Coronado students can ‘go to school’ on auditorium project

       As students begin registration next week at Coronado High School, it wouldn't seem unreasonable for them to ask if a special class is being offered this year: Auditorium Construction 101.
       They will certainly have no trouble following the progress of a major project that will be occurring almost in the middle of their campus. Work on the school's new auditorium, which was delayed about two months this summer because of cost issues, was just getting started this week and is expected to continue until the end of February.
       Now priced at $4.4 million, the new edifice will be noticeably taller and wider in places than the current building, which will be partially demolished to make room for it.
       Crews have erected a fence around the work area. The campus walkways on three sides of the auditorium are usable, but the fenced-off area will include its east side as well as the school bus/visitor parking lane, where a construction trailer has been placed and a crane will be set up. As a result, for the first several months of the school year, buses will pick up and drop off students elsewhere in the parking lot, probably near the activity fields, according to Terry Johns, the project manager for District 11.
       The situation “isn't ideal,” he said in an interview last week, but stressed that every effort will be made to ensure student safety.
       The auditorium project has proved to be a tough one all along for the district. The original estimate, as stated in the voter-approved bond issue of 2005, was $1.4 million. The district has been close on most of its bond-issue estimates - even though, because of the great quantity of projects, no detailed design work typically had been done beforehand - but Coronado was an exception. Between unique and unanticipated needs, extra enhancements requested by the school and major inflation in material costs, the projected amount has kept increasing, Johns and District 11 Facilities Manager Mike Maloney explained. As recently as June, $3.9 million was the anticipated expense. But that was before subcontractors submitted their bids to contractor Gerald Phipps Construction, Johns said.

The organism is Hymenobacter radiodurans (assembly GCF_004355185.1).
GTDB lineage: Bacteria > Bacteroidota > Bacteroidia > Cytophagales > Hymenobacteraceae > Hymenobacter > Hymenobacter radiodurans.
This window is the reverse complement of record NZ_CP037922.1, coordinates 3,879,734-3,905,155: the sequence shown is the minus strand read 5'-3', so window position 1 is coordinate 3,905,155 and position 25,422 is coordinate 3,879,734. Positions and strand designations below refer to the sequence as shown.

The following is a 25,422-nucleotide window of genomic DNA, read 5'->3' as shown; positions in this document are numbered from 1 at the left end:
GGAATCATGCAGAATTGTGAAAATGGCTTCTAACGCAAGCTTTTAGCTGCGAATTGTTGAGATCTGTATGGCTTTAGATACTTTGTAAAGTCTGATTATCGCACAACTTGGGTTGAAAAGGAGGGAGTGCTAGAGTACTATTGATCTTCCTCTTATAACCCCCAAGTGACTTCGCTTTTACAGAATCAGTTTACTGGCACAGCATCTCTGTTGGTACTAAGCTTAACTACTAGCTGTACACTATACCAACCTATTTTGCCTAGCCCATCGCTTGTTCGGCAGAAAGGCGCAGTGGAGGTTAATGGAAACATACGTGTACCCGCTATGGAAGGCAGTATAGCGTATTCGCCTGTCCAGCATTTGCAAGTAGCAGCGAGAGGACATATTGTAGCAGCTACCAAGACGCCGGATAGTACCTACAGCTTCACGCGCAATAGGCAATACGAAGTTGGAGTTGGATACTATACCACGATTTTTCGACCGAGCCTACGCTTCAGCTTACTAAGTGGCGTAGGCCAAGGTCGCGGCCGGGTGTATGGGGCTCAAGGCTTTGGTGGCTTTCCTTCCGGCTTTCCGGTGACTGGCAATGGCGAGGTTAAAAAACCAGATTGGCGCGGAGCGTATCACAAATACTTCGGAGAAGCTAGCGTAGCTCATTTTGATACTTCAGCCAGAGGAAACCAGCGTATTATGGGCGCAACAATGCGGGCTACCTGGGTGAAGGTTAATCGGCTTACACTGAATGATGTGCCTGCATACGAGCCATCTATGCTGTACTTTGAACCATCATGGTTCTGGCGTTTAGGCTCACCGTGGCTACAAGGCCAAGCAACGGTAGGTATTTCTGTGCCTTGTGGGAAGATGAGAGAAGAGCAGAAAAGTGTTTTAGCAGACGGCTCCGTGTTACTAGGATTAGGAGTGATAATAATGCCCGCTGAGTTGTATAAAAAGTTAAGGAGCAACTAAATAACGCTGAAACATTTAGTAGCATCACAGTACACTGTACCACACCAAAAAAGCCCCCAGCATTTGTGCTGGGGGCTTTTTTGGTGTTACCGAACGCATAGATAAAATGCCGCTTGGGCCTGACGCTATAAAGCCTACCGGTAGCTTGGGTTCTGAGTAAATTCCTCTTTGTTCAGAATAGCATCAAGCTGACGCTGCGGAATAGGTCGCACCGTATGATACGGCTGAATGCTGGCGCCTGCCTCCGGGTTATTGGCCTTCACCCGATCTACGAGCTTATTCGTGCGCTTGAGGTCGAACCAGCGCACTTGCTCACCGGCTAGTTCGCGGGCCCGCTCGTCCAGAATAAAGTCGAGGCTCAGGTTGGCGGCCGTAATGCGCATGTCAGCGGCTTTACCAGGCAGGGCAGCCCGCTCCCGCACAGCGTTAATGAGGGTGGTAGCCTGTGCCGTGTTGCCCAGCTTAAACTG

The final amount will not cost taxpayers more money nor subtract from other educational needs, but it will require the district to dip deeply into its bond-issue contingency fund (pending school board approval Aug. 15). And, just to get the price to $4.4 million, about $500,000 worth of cuts in project niceties had to be made - principally in the exterior appearance, sound system, types of seats and interior lighting, Johns and District 11 Facilities Manager Mike Maloney explained.
       Nevertheless, they believe the auditorium will be a quality project that will serve the school well. “We didn't have to cut too badly,” Johns said. Still in the project are the most desired improvements - doubled seating, larger balcony, better access, better sound, an orchestra pit, a “green room” for backstage work and a remodeled dressing room.
       The old auditorium, considered small by current high school standards, dates back to the school's original construction in 1971.
       Project savings will come from an exterior that will partially make use of a bronze-colored metal instead of brick. The sound system, once planned to be a notch above that at most modern high schools, will now be similar. The new seating will be as durable as planned, but the seat backs won't be as high and the fabric not quite as fancy as hoped for. There will be six ceiling lights instead of a dozen, though the cumulative brightness will be the same.
       “It's been this way through the whole project,” Johns said. “Inflation is just killing us.”
       The school had a stroke of good luck with its art and science renovations this summer. Both had been bid out earlier in the year, before the latest round of inflation, and both are on budget and will be ready for students at the start of school Aug. 16, Maloney and Johns said.

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